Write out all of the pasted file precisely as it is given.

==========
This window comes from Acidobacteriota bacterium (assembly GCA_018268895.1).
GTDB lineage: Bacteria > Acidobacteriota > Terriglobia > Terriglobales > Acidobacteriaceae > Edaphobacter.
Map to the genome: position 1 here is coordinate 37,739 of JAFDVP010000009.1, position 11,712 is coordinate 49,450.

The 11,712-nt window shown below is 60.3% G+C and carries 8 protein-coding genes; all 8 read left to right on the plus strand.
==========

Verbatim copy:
This window comes from Acidobacteriota bacterium (assembly GCA_018268895.1).
GTDB lineage: Bacteria > Acidobacteriota > Terriglobia > Terriglobales > Acidobacteriaceae > Edaphobacter.
Map to the genome: position 1 here is coordinate 37,739 of JAFDVP010000009.1, position 11,712 is coordinate 49,450.

The 11,712-nt window shown below is 60.3% G+C and carries 8 protein-coding genes; all 8 read left to right on the plus strand.